It could have happened in any small Southern town, and most likely many had their own form of Bertha, or traumatic incident. I simply chose to set this one in the community from which it happened.

Now back to the blog from a month ago. I had a lot of hits on that story, and a lot of e-mails. I didn’t have a single comment that didn’t like the entry. But I did have many requests for an additional tease.  The established standard says don’t publish excerpts or snippets from an upcoming book, but I’ve never been real good at playing by the rules, so I shall honor that request. And I’m going to throw some photos from the book at you also.

Please remember these snippets are from a draft that was corrected many, many times. I simply do not have the finished PDF in front of me.

Frank Russell, lead investigator in the Bertha Hill case

Frank Russell, lead investigator in the Bertha Hill case

Frank Russell the chief Deputy Sheriff has walked downBroad Streetto get a bite to eat. He’s in deep thought about the day’s event and he fails to see the owner of the Restaurant—Joe Adams –slide into the booth next to him.  Joe like frank had at one time been a Rome Police Officer.  After they exchange greetings Frank begins to ask his friend about Leroy Hill and his habits.

“Slow down pard,” Joe said. “Yeah, Leroy drank a lot. But he didn’t get falling down drunk like some of my customers do.

“I really run a restaurant, and sell beer. I don’t actually run a tavern like some of the other folks do. There is still a good bit of drinking that goes on, but most of them old boys were familiar with my police background and they don’t drink too much here.

“I guess I failed to mention that most of the crowd that Leroy drew was either women, or guys looking for women. Leroy was one good looking man, at least that’s what the women seemed to think. And it must be true, because he always had one with him that usually picked up his tab.  If Leroy had a problem, it was money and women. He always had too little of one and too much of the other.”

Leroy Hill, dressed for the ladies.

Leroy Hill, dressed for the ladies.

After the first day’s initial investigation, Frank knows he’s got some problems. He ends the first day lying in bed and going over the day’s events, and dwelling on what’s coming.

“Frank didn’t waste any time getting to bed. He lay there in the dark, looking to where he knew the ceiling was. As tired as he was, he couldn’t sleep. His mind was running wide open. What have I missed? What have I missed? He kept repeating over and over to himself. Those eyes and that smile-or was it a smile?

Finally rest, sleep, peaceful sleep once again conquered his accelerated mind, and slowly but surely, turned everything black.”

 The next day after the body had been sent to Jennings funeral home an autopsy was performed there.  Frank was required to testify before a coroner’s jury, so his partner, Deputy Harry Davis attended his first autopsy. Frank got there as fast as he could but it was basically over when he arrived. He picked Harry up and they started toward the jail.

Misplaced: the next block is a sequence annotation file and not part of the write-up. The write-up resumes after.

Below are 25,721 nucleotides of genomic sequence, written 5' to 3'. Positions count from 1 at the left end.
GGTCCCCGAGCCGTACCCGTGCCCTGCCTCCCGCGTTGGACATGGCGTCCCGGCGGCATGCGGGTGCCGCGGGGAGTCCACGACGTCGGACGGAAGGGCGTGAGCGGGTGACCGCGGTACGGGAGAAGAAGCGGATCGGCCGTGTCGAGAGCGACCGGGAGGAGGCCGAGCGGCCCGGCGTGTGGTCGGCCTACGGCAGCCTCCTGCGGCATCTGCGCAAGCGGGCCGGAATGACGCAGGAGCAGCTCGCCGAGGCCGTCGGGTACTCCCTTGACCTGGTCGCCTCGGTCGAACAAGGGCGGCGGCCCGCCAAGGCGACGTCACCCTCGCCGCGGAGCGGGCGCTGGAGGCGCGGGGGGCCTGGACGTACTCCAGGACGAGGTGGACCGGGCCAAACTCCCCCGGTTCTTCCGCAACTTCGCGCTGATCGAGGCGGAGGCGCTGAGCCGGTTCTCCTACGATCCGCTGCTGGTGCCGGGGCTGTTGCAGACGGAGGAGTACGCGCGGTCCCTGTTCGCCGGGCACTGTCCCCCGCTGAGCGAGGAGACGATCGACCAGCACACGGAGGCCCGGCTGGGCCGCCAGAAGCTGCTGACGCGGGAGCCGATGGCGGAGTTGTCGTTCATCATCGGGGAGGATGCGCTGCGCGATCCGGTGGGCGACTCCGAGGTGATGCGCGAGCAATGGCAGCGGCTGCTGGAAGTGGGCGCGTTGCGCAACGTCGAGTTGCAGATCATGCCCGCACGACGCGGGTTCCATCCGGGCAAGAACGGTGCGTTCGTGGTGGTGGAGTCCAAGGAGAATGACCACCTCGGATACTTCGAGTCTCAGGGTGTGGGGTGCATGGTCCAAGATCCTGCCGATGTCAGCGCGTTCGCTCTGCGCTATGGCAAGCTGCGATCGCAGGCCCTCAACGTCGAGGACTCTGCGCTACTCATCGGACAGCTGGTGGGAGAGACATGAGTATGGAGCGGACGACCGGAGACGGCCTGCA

“What’s the matter buddy, you look a little pale,” Frank said trying to sound sincere.

“Frank,” Harry said. “That doctor pulled Leroy’s fingernails and toe nails off. Not all of them but some on each hand and foot. Then he cut him open. He started picking up his insides. He would hold each piece up and announce what it was so that one of them funeral home guys could write it down. He’d just turn it over and over, poke on it some and then put it in a bag. I know that he took samples of stomach, liver, kidneys, and intestines and then he got hair samples. It was awful, just awful.”

“Guess I owe you one Harry,” Frank said as he stopped for a light onBroad St.

“You’re mighty right you do,” Harry said. “And it ain’t gonna be cheap either.”

“Wouldn’t want it to be,” Frank said. “Tell you what I’m gonna do. I got a call this morning before I went to the Sheriff’s meeting from Chief Wood Quarles at the Rome P.D. He said that they was having a supper this Friday night at a cabin down near the lock and dam and he wanted me to come. He said I could bring a deputy or two with me. I think the Sheriff will be there, too.”

“Frank, I ain’t feeling real good. Don’t want to talk about food right now.”

“Well, I gotta let them know Harry. And Joe Adams is doing the cooking. Gonna be a big chitlin supper. I know how you love chitlins. I can remember watching you eat a hog gut a mile long-and you know Joe. He boils them first. A lot of cooks don’t. I ain’t crazy about the smell of boiling hog guts. But after he gets them good and tender he cuts them up in six inch pieces and fries them good and brown. They’re great, unless you get a kernel of corn that didn’t pass through. But you know that Joe takes his hog guts when they’re fresh and cleans them real good. They’re creek flung and stump whupped.”

“Stop the car Frank,” Harry said in a crisp harsh voice.

“Harry, you all right? You’re kinda turning green around the hair line buddy,” Frank taunted.

“Stop the car Frank,” Harry said again.

Frank and Harry were waiting for Bertha in the Greystone Hotel and made the arrest when she came to meet Leroy’s mother who had just arrived from North Carolina. They guided her out of the Hotel into the waiting patrol car.

“Bertha could feel her heart beating all over her body. It seemed it was in her throat preventing her from speaking. She thought for a minute that it would choke her to death or that she would pass out.”

Once she arrived at the jail, she was booked in and made the trip to the second floor and was placed in a cell.